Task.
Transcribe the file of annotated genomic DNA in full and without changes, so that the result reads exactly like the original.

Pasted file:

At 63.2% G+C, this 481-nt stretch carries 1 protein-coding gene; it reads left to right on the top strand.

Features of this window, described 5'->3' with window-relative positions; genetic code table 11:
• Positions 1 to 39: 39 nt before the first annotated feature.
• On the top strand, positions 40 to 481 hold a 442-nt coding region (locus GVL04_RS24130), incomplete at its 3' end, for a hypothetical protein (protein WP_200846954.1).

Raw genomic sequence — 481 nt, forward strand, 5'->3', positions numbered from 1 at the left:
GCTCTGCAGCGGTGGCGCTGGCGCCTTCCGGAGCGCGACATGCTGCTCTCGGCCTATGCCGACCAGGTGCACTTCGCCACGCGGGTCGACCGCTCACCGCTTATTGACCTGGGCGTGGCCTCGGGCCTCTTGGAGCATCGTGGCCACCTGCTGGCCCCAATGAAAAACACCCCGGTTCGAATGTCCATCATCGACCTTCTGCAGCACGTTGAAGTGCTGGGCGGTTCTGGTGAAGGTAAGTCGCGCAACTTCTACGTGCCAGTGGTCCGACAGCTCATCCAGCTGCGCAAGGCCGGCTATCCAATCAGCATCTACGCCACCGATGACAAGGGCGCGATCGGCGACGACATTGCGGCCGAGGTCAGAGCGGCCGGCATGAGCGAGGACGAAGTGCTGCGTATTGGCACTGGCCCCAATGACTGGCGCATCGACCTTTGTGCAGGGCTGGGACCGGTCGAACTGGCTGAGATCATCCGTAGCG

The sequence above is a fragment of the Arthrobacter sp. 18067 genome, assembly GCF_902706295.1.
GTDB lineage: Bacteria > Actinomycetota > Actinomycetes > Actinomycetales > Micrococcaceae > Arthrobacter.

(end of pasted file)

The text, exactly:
At 63.2% G+C, this 481-nt stretch carries 1 protein-coding gene; it reads left to right on the top strand.

Features of this window, described 5'->3' with window-relative positions; genetic code table 11:
• Positions 1 to 39: 39 nt before the first annotated feature.
• On the top strand, positions 40 to 481 hold a 442-nt coding region (locus GVL04_RS24130), incomplete at its 3' end, for a hypothetical protein (protein WP_200846954.1).

Raw genomic sequence — 481 nt, forward strand, 5'->3', positions numbered from 1 at the left:
GCTCTGCAGCGGTGGCGCTGGCGCCTTCCGGAGCGCGACATGCTGCTCTCGGCCTATGCCGACCAGGTGCACTTCGCCACGCGGGTCGACCGCTCACCGCTTATTGACCTGGGCGTGGCCTCGGGCCTCTTGGAGCATCGTGGCCACCTGCTGGCCCCAATGAAAAACACCCCGGTTCGAATGTCCATCATCGACCTTCTGCAGCACGTTGAAGTGCTGGGCGGTTCTGGTGAAGGTAAGTCGCGCAACTTCTACGTGCCAGTGGTCCGACAGCTCATCCAGCTGCGCAAGGCCGGCTATCCAATCAGCATCTACGCCACCGATGACAAGGGCGCGATCGGCGACGACATTGCGGCCGAGGTCAGAGCGGCCGGCATGAGCGAGGACGAAGTGCTGCGTATTGGCACTGGCCCCAATGACTGGCGCATCGACCTTTGTGCAGGGCTGGGACCGGTCGAACTGGCTGAGATCATCCGTAGCG

The sequence above is a fragment of the Arthrobacter sp. 18067 genome, assembly GCF_902706295.1.
GTDB lineage: Bacteria > Actinomycetota > Actinomycetes > Actinomycetales > Micrococcaceae > Arthrobacter.